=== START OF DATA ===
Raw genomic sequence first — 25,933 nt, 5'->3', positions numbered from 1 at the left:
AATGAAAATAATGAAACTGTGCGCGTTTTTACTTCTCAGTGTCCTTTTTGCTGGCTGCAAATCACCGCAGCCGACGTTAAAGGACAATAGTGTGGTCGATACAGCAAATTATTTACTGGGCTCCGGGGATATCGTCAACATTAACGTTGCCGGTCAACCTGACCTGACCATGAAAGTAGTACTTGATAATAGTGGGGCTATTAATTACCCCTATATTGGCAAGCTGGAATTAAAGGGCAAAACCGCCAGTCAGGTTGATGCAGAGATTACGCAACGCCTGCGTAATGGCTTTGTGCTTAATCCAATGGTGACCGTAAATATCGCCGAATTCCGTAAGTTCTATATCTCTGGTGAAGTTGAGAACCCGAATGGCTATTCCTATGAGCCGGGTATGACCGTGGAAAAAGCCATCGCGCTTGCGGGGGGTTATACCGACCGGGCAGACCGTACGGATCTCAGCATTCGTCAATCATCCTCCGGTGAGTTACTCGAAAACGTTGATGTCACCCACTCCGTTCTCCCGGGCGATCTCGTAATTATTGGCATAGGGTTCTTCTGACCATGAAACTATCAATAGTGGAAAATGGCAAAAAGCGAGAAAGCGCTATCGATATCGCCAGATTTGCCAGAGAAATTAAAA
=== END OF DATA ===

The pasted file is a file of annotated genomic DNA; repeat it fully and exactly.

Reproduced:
Raw genomic sequence first — 25,933 nt, 5'->3', positions numbered from 1 at the left:
AATGAAAATAATGAAACTGTGCGCGTTTTTACTTCTCAGTGTCCTTTTTGCTGGCTGCAAATCACCGCAGCCGACGTTAAAGGACAATAGTGTGGTCGATACAGCAAATTATTTACTGGGCTCCGGGGATATCGTCAACATTAACGTTGCCGGTCAACCTGACCTGACCATGAAAGTAGTACTTGATAATAGTGGGGCTATTAATTACCCCTATATTGGCAAGCTGGAATTAAAGGGCAAAACCGCCAGTCAGGTTGATGCAGAGATTACGCAACGCCTGCGTAATGGCTTTGTGCTTAATCCAATGGTGACCGTAAATATCGCCGAATTCCGTAAGTTCTATATCTCTGGTGAAGTTGAGAACCCGAATGGCTATTCCTATGAGCCGGGTATGACCGTGGAAAAAGCCATCGCGCTTGCGGGGGGTTATACCGACCGGGCAGACCGTACGGATCTCAGCATTCGTCAATCATCCTCCGGTGAGTTACTCGAAAACGTTGATGTCACCCACTCCGTTCTCCCGGGCGATCTCGTAATTATTGGCATAGGGTTCTTCTGACCATGAAACTATCAATAGTGGAAAATGGCAAAAAGCGAGAAAGCGCTATCGATATCGCCAGATTTGCCAGAGAAATTAAAA